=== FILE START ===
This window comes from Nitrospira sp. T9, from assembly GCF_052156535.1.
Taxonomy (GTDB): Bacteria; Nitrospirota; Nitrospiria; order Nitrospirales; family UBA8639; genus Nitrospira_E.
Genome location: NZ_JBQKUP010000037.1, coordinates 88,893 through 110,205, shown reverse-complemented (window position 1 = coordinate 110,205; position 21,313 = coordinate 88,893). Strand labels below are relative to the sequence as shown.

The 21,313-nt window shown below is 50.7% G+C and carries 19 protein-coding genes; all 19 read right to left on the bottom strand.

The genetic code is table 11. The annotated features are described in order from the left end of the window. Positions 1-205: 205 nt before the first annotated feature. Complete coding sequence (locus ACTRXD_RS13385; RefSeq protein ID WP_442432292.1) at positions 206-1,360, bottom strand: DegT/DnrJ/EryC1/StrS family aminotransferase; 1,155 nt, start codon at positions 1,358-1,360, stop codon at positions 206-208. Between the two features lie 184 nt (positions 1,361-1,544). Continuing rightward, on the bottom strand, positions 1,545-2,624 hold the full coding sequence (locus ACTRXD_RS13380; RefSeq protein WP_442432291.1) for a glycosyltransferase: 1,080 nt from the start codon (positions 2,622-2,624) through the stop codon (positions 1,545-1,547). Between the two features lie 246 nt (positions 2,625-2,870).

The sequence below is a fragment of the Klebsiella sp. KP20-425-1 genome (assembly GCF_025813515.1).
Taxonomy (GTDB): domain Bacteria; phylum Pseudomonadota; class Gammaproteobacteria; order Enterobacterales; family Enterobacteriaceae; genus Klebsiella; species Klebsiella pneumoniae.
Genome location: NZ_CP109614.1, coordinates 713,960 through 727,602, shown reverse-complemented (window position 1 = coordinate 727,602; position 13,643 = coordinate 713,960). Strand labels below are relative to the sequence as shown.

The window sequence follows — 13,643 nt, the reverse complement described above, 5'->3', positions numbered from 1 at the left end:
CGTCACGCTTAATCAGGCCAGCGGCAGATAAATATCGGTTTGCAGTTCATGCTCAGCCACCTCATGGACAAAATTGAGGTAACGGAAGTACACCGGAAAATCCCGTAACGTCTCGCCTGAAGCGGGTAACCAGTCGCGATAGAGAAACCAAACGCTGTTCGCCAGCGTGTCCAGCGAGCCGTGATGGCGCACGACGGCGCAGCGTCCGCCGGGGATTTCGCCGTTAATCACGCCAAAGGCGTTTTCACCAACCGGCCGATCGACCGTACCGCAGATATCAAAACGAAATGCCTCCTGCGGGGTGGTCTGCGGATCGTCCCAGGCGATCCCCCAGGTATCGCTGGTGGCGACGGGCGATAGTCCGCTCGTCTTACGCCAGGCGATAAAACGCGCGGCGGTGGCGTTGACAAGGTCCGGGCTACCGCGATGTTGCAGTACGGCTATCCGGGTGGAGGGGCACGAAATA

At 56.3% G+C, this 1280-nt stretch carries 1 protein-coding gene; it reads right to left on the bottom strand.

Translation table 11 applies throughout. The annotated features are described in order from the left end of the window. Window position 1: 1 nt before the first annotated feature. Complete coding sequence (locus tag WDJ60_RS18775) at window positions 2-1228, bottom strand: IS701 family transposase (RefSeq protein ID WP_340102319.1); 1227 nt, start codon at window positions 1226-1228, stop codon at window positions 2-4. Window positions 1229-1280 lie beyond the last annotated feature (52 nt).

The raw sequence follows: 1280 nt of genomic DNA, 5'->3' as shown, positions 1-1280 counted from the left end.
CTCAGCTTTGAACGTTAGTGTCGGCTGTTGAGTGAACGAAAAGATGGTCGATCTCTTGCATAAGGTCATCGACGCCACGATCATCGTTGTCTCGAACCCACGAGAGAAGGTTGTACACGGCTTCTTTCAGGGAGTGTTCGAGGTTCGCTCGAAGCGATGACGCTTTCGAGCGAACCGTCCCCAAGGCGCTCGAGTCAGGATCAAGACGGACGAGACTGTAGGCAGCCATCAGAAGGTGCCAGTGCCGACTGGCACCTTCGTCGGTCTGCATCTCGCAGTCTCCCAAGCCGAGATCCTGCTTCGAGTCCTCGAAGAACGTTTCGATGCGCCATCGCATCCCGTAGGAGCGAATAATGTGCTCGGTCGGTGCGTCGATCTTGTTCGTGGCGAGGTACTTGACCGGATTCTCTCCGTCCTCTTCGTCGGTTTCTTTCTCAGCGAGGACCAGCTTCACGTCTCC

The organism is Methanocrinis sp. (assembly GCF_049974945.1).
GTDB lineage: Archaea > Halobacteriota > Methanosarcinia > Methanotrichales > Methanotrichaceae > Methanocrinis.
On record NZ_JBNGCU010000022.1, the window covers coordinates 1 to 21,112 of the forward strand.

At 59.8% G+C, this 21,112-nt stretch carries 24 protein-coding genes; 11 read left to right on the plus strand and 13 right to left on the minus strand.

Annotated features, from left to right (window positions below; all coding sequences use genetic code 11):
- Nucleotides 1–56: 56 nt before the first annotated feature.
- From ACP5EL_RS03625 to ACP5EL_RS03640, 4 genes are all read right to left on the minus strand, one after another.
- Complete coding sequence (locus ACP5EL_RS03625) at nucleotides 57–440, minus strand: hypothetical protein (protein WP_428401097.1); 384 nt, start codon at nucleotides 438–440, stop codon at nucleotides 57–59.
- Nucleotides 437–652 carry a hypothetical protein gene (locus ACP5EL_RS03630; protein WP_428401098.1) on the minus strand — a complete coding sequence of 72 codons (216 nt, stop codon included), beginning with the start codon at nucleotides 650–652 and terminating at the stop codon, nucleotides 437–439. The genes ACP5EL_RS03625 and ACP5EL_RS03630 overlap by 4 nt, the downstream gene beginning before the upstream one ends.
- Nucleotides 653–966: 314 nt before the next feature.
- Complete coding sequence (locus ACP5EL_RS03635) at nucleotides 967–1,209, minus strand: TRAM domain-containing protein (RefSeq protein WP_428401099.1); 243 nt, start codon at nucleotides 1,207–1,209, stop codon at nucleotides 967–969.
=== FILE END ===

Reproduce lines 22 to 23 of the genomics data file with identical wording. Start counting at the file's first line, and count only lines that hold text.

- Complete coding sequence (locus ACP5EL_RS03625) at nucleotides 57–440, minus strand: hypothetical protein (protein WP_428401097.1); 384 nt, start codon at nucleotides 438–440, stop codon at nucleotides 57–59.
- Nucleotides 437–652 carry a hypothetical protein gene (locus ACP5EL_RS03630; protein WP_428401098.1) on the minus strand — a complete coding sequence of 72 codons (216 nt, stop codon included), beginning with the start codon at nucleotides 650–652 and terminating at the stop codon, nucleotides 437–439. The genes ACP5EL_RS03625 and ACP5EL_RS03630 overlap by 4 nt, the downstream gene beginning before the upstream one ends.